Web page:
[00:08:53] Scott Jensonn: It opens up that door to say, we just don't need to worry about that at all. And it allows you to do things that [00:09:00] would be dumb if you were a corporate. You know, open, open file formats. You do things that actually break down the moat so that you don't care if the user is locked in. And it's that aspect of open source that I find very at.

[00:09:11] Gerry Scullion: For people who don't know about open source, I think I might wanna just take a little bit of a step back for a second. Give us a use case because there's, there's certain, um, alternatives to software there, um, from the, the big two, like Microsoft, Google, and Apple as well. The big three, should I say, um, say for text editing, if you don't wanna use Google Docs, there's um, was it micro or it's on the office os I think it was what I used to use.

[00:09:41] Gerry Scullion: There's,

[00:09:41] Scott Jenson: there's Ether Pad, there's Libra office, there's a, there's a ton. Yeah.

[00:09:45] Gerry Scullion: In my experience when I've used those, As cool as they are, the fact that I don't have to take my credit card out, the experience is always somewhat. Um, Not as good as the stuff from

[00:09:58] Scott Jenson: Oh, it's terrible. It's [00:10:00] terrible. Oh, good.

[00:10:01] Gerry Scullion: I'm trying to be kind to the designers on the os stuff.

[00:10:04] Scott Jenson: No, but, but it's, it's a well known critique now. Not all open source software, by the way, is that way. Yeah, it's just, uh, it's, it's the ones that I think try really hard to like replace office. I think Gimp Gimp is famous, is the Photoshop replacement. Uh, which I mean, in many ways, gimp has actually gotten a lot better over the years.

[00:10:25] Scott Jenson: Uh, it just has these edge cases where you're like, what? You know, and so there's, there's these moments and in fact, this is what got me. I, I got excited by, shall we say the. Structural potential open source. It's not beholden to these other forces. But there is exactly this concern that, um, there's a famous treatise on open source called the Cathedral and the Bizarre, which is kinda required reading if you're gonna be an open source, and it talks about the fact that the best user is the developer.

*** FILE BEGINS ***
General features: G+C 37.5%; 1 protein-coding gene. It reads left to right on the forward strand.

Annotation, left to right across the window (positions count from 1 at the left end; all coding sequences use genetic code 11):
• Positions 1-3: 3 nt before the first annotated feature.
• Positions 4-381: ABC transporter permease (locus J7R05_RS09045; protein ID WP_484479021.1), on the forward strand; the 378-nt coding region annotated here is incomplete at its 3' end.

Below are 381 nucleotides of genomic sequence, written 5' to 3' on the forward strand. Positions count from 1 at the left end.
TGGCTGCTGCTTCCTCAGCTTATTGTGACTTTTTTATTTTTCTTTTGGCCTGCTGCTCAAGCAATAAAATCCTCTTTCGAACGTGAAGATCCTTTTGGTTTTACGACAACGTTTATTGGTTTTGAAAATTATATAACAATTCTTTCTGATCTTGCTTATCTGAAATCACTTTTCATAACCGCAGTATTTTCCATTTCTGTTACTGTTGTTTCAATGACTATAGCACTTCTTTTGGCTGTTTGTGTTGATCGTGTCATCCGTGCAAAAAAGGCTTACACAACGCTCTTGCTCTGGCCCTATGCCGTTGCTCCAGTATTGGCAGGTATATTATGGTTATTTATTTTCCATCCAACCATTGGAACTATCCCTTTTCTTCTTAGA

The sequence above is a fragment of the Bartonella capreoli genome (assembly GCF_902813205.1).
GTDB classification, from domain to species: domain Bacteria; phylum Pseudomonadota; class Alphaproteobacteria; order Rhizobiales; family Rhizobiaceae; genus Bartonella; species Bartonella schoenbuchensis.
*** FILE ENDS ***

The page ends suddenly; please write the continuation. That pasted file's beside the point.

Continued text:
[00:10:56] Scott Jenson: And as a UX designer, you're like, no, don't [00:11:00] say that. Um, because the idea is that you want someone to just, you know, have a problem and fix it immediately. Like this warrior priest that has a problem and just does it and for certain types of things it, that actually does work. But as you become more and more commercial, this idea that you are the user is kind of a.

[00:11:19] Scott Jenson: To any good designer. And part of this road that I've been on for the last two years has been to say, let's improve open source software. And that's why I've given two talks. I'm hopefully gonna give a third one this summer. Mm-hmm. , uh, about what does it take to mature the open source ecosystem to have better design?

[00:11:38] Scott Jenson: Uh, it's,

[00:11:39] Gerry Scullion: it's, So important because as we're seeing at the moment, um, we've taken for granted, one of the, my greatest platforms for, for information Twitter over the last 15 years is just being slowly eroded and suddenly it's like rat fleeing a ship. We're like, where are we all going? Where are we going

[00:11:56] Scott Jenson: to?

[00:11:56] Scott Jenson: And the Shad Freud is strong . [00:12:00]

[00:12:00] Gerry Scullion: It's, it's a reality though that. That's happening. I remember, like, as I explained to you, I used to be at MySpace and um, there was a, yeah, we, we, we had this, we people jumping ship to Facebook because at the time, And it's historically known, MySpace didn't have a great interface or a great understanding of what experiences were.